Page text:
The problem arises when we treat rarely measured properties as facts simply because they are printed in peer-reviewed articles or tables in books. We teach our students not to trust numbers in Wikipedia but have no problem if they can cite a reference in a peer-reviewed journal, even without thoroughly analyzing the experimental sections.
We delude ourselves into thinking that we can appreciate our uncertainty of the value of a property simply by taking multiple measurements, taking an average and reporting standard deviation. That is actually a useful thing to do if we remember that we are measuring random errors and completely ignoring systematic errors, which are possibly very common in infrequently measured properties.
What is the solubility of 4-chlorobenzaldehyde in chloroform? UsefulChem experiment EXP208 reports it to be 0.07 molar. It was measured only once but I think duplicate runs would have come out pretty close to that. It might have slipped under the radar if it had not been measured in parallel with other chemically similar aromatic aldehydes with values all much greater than 1 molar. It just didn't make sense so we looked at the conditions reported in the experiment and the boiling points of all the compounds - this one had the lowest value (214 C at 1 atm). The pressure had not been recorded during the course of the experiment but when empty the Speed-Vac could go as low as 0.1 Torr, which would reduce the boiling point close to room temperature.
The next most volatile compound in this group was 2,6-dichlorobenzaldehyde. It was calculated by ChemSpider to be 239C at 1 atm, which is reasonable based on the 4-chloro analog. But here's an interesting twist - the reported boiling point is 165C on this MSDS sheet. It should be simple enough to see if that is an error by clicking through to the lab notebook page that generated that MSDS sheet... oh wait... MSDS sheets don't require proof, just this handy disclaimer: "We have not verified this information, and cannot guarantee that it is up-to-date." It also looks mighty trustworthy: "the page is maintained by the Safety Officer in Physical Chemistry at Oxford University". I'm not knocking Oxford - this is standard practice for the flow of chemical information in the current culture.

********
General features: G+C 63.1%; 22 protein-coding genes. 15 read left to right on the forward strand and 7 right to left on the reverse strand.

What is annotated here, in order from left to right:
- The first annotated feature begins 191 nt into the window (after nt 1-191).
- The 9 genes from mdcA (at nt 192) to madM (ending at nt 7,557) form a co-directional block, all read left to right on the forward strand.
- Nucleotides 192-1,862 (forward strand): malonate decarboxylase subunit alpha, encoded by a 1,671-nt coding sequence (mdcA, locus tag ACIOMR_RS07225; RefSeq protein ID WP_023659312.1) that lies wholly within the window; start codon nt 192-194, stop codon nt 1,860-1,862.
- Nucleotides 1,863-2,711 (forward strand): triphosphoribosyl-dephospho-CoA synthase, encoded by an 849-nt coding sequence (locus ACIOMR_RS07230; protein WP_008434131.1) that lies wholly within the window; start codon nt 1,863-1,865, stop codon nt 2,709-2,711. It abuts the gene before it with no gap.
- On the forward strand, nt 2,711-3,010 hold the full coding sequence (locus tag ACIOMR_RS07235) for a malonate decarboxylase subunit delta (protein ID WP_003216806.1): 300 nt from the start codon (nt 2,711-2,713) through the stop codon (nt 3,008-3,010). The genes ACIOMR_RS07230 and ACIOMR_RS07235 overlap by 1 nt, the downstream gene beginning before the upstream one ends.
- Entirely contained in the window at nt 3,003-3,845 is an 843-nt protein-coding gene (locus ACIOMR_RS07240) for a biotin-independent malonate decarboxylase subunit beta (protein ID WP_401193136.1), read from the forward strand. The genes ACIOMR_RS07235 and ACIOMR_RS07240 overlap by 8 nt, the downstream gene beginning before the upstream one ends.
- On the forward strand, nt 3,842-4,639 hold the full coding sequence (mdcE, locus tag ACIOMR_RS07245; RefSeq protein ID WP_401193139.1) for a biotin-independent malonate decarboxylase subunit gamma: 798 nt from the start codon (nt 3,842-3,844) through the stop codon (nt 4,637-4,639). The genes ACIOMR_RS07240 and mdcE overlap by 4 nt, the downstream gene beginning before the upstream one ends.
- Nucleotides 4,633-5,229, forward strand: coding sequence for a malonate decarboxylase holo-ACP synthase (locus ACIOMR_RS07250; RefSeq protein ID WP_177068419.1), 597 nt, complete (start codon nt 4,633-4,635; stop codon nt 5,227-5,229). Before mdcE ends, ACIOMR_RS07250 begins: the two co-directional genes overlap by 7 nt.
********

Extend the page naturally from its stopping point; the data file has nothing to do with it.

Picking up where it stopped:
The bottom line is that 2,6-dichlorobenzaldehyde didn't evaporate off - we get a value of 3.4 M in chloroform. Now is it possible that some of it evaporated under the conditions of that experiment? Maybe but it my call that we're going to use that number for now as a good enough approximation for our model. It is possible that your application might have a different requirement. At least you have the information available in the Open Lab Notebook to make the call.
The solubility of 4-chlorobenzaldehyde in chloroform was measured again, this time monitoring the pressure and minimizing time on the Speed-Vac. The pressure varied over the course of the evaporation, making it impossible to neatly summarize in the experimental section of a paper. The measurement was done in duplicate in EXP209 and comes out at 3.61 molar with a standard deviation of 0.02. That isn't a fact but a good enough number under these circumstances to pretend it is and use it for our model. We'll see how it plays out when we have different researchers and use different techniques.